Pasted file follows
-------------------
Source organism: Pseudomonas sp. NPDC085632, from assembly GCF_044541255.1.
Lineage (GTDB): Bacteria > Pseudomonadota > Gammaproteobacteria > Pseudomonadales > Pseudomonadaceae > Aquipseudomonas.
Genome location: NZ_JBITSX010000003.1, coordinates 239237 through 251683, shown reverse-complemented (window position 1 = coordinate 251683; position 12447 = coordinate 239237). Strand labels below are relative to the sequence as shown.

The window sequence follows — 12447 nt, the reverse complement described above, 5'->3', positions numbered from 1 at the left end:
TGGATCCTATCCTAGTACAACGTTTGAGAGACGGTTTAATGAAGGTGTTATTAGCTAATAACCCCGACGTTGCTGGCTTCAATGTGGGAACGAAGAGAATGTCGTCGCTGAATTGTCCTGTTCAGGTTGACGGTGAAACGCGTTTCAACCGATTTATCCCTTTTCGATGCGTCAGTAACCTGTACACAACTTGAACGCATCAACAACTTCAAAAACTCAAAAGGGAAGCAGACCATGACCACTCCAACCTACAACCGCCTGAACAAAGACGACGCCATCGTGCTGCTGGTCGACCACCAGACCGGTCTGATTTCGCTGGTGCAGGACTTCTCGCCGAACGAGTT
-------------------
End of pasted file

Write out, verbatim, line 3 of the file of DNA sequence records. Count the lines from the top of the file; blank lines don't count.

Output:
Genome location: NZ_JBITSX010000003.1, coordinates 239237 through 251683, shown reverse-complemented (window position 1 = coordinate 251683; position 12447 = coordinate 239237). Strand labels below are relative to the sequence as shown.